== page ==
JODY WILLIAMS; They're proposing language which says they can participate directly in planning and execution of joint operations with the US using cluster bombs. Hello! That is an obvious violation of the intent of this treaty. If you don't want to sign the treaty, UK, if you don't want to sign the treaty, Canada, if you don't want to sign the treaty, Australia, don't sign it, but don't ruin it for the rest of the world on behalf of the United States. Quit appeasing the United States of America.
Back on the bus, and Rodsted is fired up.
JOHN RODSTED: What are we fighting for? Don't ask me I don't give a damn Next up it's Vietnam. We're not going to Vietnam, though. We're going to the US Embassy because they have been bombing the hell out of the world since Vietnam so we're kind of sick of it. 40-odd years later and people are still suffering from the legacy of a long-gone war.
CROWD: U-S-A, shame on you!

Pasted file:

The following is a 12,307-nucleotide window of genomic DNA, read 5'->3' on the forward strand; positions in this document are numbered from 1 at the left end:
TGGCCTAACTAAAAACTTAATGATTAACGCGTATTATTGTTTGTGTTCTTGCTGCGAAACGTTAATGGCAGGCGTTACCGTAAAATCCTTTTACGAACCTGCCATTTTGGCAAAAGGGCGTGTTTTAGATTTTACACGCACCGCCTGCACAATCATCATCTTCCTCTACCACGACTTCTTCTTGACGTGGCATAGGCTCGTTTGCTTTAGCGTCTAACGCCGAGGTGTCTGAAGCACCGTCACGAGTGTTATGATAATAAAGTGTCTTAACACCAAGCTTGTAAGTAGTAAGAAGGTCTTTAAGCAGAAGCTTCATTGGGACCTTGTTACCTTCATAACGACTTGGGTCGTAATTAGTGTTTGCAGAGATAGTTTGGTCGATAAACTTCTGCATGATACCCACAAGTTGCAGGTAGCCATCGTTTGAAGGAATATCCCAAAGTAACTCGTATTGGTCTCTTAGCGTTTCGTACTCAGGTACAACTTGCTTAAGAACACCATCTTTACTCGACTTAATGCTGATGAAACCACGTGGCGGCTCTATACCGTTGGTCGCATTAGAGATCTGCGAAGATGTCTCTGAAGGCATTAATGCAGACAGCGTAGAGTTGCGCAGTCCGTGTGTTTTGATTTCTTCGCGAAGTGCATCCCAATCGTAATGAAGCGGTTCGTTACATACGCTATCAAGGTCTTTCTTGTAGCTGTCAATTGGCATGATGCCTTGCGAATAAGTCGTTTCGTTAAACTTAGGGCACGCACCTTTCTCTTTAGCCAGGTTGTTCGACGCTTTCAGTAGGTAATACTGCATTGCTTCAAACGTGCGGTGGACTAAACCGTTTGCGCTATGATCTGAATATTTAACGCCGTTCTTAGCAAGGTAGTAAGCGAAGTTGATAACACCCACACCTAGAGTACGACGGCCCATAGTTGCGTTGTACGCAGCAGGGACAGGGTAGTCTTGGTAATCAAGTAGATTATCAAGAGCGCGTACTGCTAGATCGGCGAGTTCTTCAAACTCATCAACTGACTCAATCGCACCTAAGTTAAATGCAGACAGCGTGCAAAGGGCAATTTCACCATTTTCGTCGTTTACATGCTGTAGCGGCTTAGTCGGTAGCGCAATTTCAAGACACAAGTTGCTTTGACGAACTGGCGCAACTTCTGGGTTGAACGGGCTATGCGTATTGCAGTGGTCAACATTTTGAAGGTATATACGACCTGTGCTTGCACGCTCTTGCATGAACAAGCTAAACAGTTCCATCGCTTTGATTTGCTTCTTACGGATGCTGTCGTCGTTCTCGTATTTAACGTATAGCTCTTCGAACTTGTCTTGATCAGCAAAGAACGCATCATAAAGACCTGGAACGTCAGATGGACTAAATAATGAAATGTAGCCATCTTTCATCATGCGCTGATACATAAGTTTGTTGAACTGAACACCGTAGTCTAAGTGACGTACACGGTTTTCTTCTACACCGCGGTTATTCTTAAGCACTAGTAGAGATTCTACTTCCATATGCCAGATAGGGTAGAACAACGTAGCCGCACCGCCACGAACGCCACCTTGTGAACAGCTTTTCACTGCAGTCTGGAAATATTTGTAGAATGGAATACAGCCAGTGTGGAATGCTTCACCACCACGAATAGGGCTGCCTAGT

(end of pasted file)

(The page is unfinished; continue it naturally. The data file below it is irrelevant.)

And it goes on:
ACTIVIST: We are the Iraqi bomb cluster survivors. We ask the USA, why you use the cluster against the civilians?
The campaigners are unsuccessful in meeting with the US Ambassador, so it's another lie-in and then it's back to the conference.
JOHN RODSTED: Two different sides you put on?
REPORTER: What are they?
JOHN RODSTED: You push one way and then you play the game other way at times, so it's a little bit of everything. You got to do a bit of campaigning, you got to do a bit of business. It's all part of it.
It's breakfast time for these victims of cluster munitions. They're about to receive some significant news. For the first time, governments have financially committed themselves to assisting victims of cluster bombs. The Australian delegation are credited for playing a key role.
RAE McGRATH, HANDICAP INTERNATIONAL NETWORK AND CMC: You are getting countries recognised within this treaty, you have to recognise people, you have got to recognise the humanitarian issues within the heart of the treaty.